About Jodi Clark
The small town I grew up in in Western Australia has fantastic beaches … but not much by way of nurturing the creative side of an identity troubled teenager. I dropped out of high school, caught the travel bug early and finally got around to getting my art degree in my late thirties while I was living in California.
I now live in Sydney with my wife and our spunky 8 month old daughter and make art that speaks to all the things that troubled me then, and the things that trouble me now!
What are your loves?
I love surfing, although lately I don’t seem to get much time to go!! We love to travel, and go camping and multi-day hiking. I guess ‘adventuring’ encompasses it all.
Please share your creative journey? What materials do you like to work with?
Waiting to be picked up after school in the first grade, to fill the time I would ‘make paint’ by pouring water on the sidewalk, then rubbing and scraping the red ochre coloured rocks around in the water until it became a coloured watery paste. Then I would draw on the sidewalk using my finger and my paint. I like to do things myself, using my hands, and experimenting with different tools and materials. Wood and paper are my go-to materials using a plunge router to ‘draw’ with, or charcoal.
You like to challenge normalcy, why?
I hate the word ‘normal’. I get really pissed off at being held to arbitrary standards that society deems to be ‘normal’. At around 12 years old a friend’s mum commented on what I was wearing stating “blue and green should never be seen” (as if I were breaking the law); blue and green very quickly became my favourite colour combination!
Do you have a favourite piece in the exhibition? What piece took you the longest to create?
They’re sort of all my favourites in one way or another – like, ‘The Ringleader’ is special because it is a drawing of my cat from California. This exhibition is kind of a ‘sequel’ I guess to You Must Be This Tall To Ride, which is the installation piece that the wallpaper works and the portraits are derived from. It is the largest work I’ve made so far and it took countless hours drawing and shading the background details. I loved seeing all the new colourful pieces as they were being created and I’m super stoked that the original has come out of storage and people get to to see it and its new iterations in all their glory!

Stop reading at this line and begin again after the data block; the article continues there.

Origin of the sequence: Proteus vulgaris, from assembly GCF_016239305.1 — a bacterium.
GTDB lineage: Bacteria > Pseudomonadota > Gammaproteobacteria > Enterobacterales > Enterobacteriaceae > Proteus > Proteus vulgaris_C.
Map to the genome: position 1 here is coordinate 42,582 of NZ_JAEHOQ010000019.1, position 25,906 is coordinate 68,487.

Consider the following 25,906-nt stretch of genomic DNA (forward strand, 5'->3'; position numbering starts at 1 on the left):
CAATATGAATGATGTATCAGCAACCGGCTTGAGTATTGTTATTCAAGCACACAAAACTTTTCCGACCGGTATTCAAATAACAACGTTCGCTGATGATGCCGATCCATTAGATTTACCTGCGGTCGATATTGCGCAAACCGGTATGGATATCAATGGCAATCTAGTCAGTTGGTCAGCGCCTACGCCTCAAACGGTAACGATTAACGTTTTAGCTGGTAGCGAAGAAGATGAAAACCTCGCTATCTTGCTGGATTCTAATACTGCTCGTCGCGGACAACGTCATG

Please share some of the stories behind your works?
In my work I often have decorative or intricate backgrounds, or “wallpapers”, juxtaposed with hybrid characters who are more crudely drawn, abstracted and almost grotesque. For me the wallpapers, with their strict patterns and perfect lines represent “normalcy”, that societal push to be perfect, those arbitrary standards, the boxes into which we’re supposed to neatly fit; and the non-conventional subjects are breaking away and refusing to be dominated by that background. In this wallpaper series, the characters now literally are the background, they have become the wallpaper, and perhaps – a hefty ask -they can become the new ‘norm’!
What does your studio space look like?
My studio space is a living jumble of wood panels, rolls of paper, art tools and power tools, offcuts, things I have collected to experiment with “when I get time!” which ekes its way constantly outward slowly taking over our landlord’s garage, which we live above, in a small apartment. I have a makeshift work table made from art crates and plywood which I use for drawing and painting and routing and framing, and I created a plywood wall which I use for large works on paper. Both surfaces (as well as several easels scattered about) are always piled with works in progress. It’s an organised mess!
5 things you can’t live without?
– a mechanical pencil
– the ocean
– most recently I find it hard to live without my glasses … and my partner’s purse … to carry my glasses (et all) in!
– tools. cordless drill and circular saw at an absolute minimum.
– always gotta have a surfboard and skateboard for play time.
5 things on your bucket list?
– Meet and hang out with Bjork
– See the Northern Lights
– Hike the Camino Trail
– See the Skywhale in flight
– Speaking of whales, would love to see a Narwhal Whale in the flesh in the wild.
What is something people would not know about you?
I’m not actually scary!
What is something you would like to achieve in the next 5 years?
Illustrate the children’s book that my partner and I are going to write.
Jodi Clark’s solo exhibition is from 6 March to 21 March.
For more details on Jodi Clarks exhibition click here.